German chancellor to speak at Stanford on April 15
German Chancellor Angela Merkel will be at Stanford on April 15 to talk about the roles that science and technology play in solving global challenges.
Her speech, which will be delivered at 2:30 p.m. in Dinkelspiel Auditorium, will be followed by a question-and-answer session.
The event is free and open to Stanford students, faculty and staff. Tickets are required and will be available next week at the Stanford Ticket Office in Tresidder Union.
Following Merkel's talk, she will be on hand for a dedication of the building housing Stanford's Volkswagen Automotive Innovation Lab. The lab and some of the research done there has been funded with a $5.75 million donation from VW to help university researchers focus on vehicle safety, environmental improvements and autonomous driving.
For the past six years, Stanford faculty and students have collaborated with engineers at the Volkswagen Group of America Electronics Research Lab in Palo Alto to build a series of robotic vehicles including Shelley, the autonomous car slated to race the roads of Colorado's Pikes Peak later this year.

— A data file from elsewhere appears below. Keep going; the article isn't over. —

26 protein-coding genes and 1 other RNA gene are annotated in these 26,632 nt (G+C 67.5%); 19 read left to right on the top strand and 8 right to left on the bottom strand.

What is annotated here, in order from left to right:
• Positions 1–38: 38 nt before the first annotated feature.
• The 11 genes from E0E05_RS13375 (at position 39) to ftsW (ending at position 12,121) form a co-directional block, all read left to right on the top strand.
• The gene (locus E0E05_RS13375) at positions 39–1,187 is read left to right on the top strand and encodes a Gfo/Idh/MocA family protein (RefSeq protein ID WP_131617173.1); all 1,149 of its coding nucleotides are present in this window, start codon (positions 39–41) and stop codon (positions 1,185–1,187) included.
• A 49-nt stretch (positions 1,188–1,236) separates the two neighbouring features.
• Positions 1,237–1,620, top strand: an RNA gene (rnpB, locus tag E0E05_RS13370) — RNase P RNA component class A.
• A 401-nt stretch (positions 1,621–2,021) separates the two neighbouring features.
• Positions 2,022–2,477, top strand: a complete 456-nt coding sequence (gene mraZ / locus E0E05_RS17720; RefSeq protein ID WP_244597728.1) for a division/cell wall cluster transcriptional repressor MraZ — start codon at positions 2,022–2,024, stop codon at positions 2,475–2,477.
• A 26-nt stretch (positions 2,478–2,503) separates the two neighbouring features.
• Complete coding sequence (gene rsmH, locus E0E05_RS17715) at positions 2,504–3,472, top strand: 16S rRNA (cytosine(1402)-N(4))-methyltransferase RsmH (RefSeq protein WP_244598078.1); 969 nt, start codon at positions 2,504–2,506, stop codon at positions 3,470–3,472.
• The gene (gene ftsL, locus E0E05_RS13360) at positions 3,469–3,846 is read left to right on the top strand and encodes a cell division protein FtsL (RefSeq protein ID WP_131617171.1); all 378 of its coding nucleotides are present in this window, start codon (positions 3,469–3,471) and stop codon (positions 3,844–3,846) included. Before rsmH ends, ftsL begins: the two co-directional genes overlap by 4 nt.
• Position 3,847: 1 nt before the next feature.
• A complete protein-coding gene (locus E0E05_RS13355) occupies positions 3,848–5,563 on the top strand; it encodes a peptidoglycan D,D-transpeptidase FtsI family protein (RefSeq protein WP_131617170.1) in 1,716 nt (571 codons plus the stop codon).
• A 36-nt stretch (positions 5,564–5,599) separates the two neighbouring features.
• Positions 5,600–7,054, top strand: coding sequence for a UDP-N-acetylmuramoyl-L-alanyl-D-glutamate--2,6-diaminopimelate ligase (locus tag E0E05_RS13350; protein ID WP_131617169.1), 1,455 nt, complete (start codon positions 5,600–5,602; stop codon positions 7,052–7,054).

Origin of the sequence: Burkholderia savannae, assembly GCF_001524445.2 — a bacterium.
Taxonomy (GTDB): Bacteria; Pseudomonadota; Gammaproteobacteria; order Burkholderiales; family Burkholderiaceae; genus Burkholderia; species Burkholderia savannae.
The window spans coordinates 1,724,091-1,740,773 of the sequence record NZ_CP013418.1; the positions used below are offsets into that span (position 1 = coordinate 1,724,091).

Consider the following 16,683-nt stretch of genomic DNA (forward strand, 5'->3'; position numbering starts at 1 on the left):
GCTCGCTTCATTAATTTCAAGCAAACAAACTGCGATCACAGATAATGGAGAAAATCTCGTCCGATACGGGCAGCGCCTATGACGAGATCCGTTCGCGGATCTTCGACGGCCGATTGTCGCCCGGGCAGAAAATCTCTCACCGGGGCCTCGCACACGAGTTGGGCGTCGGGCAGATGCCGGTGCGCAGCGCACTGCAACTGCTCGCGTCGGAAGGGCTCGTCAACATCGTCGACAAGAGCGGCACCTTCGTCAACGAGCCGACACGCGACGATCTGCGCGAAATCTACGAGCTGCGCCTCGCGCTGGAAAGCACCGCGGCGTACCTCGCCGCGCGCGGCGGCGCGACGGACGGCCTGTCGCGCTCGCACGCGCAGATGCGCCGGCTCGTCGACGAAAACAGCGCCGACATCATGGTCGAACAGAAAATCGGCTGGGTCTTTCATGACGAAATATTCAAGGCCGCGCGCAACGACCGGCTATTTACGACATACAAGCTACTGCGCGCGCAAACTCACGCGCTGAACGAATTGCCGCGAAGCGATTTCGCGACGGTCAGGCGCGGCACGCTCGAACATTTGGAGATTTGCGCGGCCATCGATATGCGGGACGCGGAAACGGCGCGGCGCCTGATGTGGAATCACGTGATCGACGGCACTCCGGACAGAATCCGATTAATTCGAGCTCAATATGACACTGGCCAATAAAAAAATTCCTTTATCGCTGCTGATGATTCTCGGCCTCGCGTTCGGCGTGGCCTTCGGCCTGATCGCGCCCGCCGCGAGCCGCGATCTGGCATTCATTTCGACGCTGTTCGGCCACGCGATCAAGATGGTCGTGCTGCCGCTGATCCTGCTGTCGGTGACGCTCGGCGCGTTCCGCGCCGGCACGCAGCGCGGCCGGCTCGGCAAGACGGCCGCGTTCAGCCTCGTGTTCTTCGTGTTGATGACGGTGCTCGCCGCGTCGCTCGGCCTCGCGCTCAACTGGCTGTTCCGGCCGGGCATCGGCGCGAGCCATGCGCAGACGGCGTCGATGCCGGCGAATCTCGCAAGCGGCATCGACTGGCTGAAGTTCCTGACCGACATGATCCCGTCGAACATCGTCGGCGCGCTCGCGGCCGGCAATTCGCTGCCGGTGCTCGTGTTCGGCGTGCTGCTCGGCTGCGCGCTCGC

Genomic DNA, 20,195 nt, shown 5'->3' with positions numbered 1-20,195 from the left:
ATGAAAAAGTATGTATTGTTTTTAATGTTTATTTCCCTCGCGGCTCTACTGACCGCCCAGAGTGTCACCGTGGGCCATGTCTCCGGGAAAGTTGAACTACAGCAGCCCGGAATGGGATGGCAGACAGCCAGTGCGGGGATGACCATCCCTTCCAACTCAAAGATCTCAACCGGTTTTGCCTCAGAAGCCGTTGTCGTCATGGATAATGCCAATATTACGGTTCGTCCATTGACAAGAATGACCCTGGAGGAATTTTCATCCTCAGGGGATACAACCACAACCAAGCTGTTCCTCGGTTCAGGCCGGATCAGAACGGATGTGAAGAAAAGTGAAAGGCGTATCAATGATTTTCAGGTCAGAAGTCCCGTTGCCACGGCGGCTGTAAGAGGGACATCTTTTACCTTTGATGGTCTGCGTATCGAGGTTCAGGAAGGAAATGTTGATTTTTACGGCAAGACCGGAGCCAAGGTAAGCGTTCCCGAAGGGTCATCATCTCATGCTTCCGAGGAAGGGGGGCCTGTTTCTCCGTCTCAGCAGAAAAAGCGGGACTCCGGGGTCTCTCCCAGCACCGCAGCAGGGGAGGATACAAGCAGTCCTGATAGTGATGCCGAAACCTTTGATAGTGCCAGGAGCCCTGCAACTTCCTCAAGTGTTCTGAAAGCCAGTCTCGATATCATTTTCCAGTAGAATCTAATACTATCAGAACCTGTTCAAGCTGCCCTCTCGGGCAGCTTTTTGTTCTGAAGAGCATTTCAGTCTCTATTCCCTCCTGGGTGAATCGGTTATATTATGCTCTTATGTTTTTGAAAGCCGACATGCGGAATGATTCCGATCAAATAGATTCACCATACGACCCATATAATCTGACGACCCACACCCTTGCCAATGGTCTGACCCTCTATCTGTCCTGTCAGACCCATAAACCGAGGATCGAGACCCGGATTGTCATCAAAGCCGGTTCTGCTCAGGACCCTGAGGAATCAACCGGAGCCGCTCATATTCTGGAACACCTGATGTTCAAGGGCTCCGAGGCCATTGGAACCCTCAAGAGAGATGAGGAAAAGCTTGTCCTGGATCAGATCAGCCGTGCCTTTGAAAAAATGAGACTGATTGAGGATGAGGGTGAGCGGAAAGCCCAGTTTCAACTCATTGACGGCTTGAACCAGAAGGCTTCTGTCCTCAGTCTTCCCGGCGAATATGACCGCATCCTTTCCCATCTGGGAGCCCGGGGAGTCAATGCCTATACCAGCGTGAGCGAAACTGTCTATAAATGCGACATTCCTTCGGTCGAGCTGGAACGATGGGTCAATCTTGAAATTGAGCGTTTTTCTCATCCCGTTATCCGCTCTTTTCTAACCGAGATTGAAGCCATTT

"We're so honored that the chancellor has decided to spend time at Stanford and address our community," said Jeff Wachtel, senior assistant to Stanford President John Hennessy.
Merkel, 55, earned a doctorate in physics and worked as a chemist at a scientific academy in East Berlin. She became Germany's first female chancellor when she took office in 2005. In 2007, she was president of the European Council and chaired the G-8. She is a member of the Council of Women World Leaders and received the Charlemagne Prize – one of the most prestigious European prizes – in 2008 for her work to reform the European Union.